Friday, January 16, 2009

Facebook: like e-mail and antiperspirant

There's a great article on Slate about those that have yet to join Facebook. I admit I was one of them about a year or so ago. At first I thought it was creepy, too complicated, and too time consuming. I had the same reasoning that many in this article have. Recently, I've had many conversations about privacy, business applications, how much is too much, "friend" dilemmas, and seen photos that I'm sure have scarred me for life. (TMI!)

So, why did I change my mind? I remember seeing our CEO on Facebook and thinking that if he's on Facebook, then it must be ok. ;-) And now I'm one of millions that make Facebook as much a part of my life as a daily cup of coffee. I am still learning the ins and outs of this amazingly powerful application. I feel bad for my poor little MySpace page that has been tossed aside and forgotten about.

For those of you that have yet to jump on the bandwagon, I enjoyed some of this author's analogies...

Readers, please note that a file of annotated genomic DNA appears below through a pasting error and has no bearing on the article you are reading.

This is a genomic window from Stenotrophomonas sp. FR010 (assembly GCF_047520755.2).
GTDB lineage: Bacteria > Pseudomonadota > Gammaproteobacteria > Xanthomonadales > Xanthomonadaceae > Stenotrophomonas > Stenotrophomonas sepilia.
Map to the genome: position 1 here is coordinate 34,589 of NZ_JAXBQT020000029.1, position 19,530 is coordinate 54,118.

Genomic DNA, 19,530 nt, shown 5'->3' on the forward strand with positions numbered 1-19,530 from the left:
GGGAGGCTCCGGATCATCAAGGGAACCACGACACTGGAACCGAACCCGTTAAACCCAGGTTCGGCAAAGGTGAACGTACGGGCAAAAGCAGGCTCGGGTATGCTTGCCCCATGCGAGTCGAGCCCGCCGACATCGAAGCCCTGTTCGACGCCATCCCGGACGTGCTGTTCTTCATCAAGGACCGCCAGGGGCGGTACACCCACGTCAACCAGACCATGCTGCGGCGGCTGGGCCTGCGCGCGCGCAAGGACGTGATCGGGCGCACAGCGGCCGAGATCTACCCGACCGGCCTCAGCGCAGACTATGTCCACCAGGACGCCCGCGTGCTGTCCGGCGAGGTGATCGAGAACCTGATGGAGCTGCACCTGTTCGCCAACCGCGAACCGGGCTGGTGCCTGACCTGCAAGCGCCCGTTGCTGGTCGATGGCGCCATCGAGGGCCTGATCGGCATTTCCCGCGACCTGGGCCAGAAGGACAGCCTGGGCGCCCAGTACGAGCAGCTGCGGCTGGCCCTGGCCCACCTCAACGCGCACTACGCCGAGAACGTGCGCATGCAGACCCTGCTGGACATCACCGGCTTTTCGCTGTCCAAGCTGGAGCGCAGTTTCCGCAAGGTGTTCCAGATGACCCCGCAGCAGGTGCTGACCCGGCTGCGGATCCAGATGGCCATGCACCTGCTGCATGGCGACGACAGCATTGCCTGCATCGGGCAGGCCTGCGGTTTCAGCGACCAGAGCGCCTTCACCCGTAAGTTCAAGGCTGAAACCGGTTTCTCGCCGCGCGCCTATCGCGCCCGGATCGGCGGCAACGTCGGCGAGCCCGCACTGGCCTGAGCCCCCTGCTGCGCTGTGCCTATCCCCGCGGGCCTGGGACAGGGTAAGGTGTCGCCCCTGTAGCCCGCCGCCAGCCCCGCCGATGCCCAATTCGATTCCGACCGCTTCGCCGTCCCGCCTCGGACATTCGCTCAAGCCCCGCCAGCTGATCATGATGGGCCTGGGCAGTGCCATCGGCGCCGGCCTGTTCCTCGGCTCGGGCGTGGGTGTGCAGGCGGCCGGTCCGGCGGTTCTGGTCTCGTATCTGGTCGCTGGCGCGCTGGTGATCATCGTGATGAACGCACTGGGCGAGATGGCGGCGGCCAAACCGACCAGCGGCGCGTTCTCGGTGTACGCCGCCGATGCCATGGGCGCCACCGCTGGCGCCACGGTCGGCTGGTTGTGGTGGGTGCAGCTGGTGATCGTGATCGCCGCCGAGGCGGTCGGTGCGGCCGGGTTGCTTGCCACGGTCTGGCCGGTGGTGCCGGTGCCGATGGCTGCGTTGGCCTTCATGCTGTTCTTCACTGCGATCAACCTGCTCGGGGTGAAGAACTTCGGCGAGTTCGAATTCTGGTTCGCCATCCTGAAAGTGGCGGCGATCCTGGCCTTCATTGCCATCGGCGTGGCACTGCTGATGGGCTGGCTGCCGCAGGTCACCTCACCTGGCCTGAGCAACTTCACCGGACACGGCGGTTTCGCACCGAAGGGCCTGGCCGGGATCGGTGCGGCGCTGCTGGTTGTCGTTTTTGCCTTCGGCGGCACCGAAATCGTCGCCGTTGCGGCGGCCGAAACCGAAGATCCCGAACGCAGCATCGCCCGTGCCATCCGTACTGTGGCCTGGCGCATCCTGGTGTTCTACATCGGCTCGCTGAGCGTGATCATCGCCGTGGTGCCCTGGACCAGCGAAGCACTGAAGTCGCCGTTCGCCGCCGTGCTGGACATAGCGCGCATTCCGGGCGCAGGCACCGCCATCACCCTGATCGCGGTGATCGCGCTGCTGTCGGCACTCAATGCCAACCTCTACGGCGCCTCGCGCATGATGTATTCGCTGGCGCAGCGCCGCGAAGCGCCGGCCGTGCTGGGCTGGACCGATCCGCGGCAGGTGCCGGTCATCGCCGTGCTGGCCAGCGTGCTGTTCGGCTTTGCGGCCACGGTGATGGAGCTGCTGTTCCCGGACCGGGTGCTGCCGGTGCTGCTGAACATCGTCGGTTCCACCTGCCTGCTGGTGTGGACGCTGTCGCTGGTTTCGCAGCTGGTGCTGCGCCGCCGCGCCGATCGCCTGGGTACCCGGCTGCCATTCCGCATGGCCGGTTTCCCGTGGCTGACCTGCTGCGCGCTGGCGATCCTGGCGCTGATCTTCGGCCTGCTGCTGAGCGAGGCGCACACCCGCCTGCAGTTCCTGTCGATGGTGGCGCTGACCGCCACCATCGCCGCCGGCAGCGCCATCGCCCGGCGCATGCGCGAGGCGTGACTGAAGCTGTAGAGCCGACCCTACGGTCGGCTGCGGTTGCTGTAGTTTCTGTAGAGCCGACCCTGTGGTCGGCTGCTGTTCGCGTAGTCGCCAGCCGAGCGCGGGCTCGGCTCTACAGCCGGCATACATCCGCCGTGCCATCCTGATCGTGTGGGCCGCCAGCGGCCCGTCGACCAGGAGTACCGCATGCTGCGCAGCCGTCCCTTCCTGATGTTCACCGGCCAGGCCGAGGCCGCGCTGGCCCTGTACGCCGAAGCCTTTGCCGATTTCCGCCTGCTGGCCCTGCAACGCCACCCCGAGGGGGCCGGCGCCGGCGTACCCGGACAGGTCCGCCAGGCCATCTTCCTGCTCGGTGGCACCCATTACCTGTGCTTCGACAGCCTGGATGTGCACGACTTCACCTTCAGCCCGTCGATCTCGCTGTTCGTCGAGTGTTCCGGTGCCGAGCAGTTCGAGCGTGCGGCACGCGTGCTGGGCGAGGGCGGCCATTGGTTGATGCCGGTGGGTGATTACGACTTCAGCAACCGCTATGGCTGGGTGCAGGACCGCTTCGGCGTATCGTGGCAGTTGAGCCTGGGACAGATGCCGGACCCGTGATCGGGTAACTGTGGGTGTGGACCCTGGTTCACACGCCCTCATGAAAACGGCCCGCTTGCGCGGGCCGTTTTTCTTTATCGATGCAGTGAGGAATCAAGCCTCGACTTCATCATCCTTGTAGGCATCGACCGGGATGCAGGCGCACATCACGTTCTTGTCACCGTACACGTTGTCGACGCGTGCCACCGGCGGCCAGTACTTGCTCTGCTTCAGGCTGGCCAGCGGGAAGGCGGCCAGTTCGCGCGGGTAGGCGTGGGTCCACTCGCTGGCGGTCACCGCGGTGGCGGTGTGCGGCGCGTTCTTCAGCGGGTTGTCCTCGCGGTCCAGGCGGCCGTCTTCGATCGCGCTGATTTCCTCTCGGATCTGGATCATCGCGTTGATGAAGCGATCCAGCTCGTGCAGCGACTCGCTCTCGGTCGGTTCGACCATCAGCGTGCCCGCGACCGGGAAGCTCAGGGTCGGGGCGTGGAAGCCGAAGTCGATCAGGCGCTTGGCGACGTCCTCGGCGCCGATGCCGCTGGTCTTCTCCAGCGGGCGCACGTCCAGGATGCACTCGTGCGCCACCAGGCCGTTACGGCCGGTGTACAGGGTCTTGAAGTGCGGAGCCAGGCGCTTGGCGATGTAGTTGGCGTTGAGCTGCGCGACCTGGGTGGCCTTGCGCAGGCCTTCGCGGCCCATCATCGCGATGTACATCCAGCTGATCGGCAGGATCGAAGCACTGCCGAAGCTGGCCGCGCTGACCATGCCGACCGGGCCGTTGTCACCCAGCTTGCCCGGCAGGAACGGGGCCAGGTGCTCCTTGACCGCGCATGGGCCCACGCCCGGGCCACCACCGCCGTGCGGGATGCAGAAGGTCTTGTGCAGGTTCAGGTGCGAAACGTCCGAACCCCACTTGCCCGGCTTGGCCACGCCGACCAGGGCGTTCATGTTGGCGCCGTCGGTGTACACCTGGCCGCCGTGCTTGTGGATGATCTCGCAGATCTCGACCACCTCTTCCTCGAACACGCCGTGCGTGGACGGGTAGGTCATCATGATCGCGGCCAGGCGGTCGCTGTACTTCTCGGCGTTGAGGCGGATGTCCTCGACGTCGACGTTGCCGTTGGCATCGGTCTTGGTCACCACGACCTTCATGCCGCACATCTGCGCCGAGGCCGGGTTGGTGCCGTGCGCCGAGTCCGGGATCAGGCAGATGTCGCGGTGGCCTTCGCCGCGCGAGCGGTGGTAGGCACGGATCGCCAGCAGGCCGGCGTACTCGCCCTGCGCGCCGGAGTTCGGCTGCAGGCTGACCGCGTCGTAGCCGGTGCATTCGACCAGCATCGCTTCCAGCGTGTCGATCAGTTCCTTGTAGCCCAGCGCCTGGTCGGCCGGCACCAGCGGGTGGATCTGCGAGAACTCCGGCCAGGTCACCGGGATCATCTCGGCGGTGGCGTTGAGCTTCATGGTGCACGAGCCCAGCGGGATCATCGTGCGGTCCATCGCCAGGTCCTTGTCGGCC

The site has crossed a threshold—it is now so widely trafficked that it's fast becoming a routine aide to social interaction, like e-mail and antiperspirant. It's only the most recent of many new technologies that have crossed over this stage. For a long while from about the late '80s to the late-middle '90s, Wall Street to Jerry Maguire-carrying a mobile phone seemed like a haughty affectation. But as more people got phones, they became more useful for everyone—and then one day enough people had cell phones that everyone began to assume that you did, too. Your friends stopped prearranging where they would meet up on Saturday night because it was assumed that everyone would call from wherever they were to find out what was going on. From that moment on, it became an affectation not to carry a mobile phone; they'd grown so deeply entwined with modern life that the only reason to be without one was to make a statement by abstaining. Facebook is now at that same point—whether or not you intend it, you're saying something by staying away.

Read the full article from Farhad Manjoo here.

1 comment:

Salt said...

Blah, blah, blah.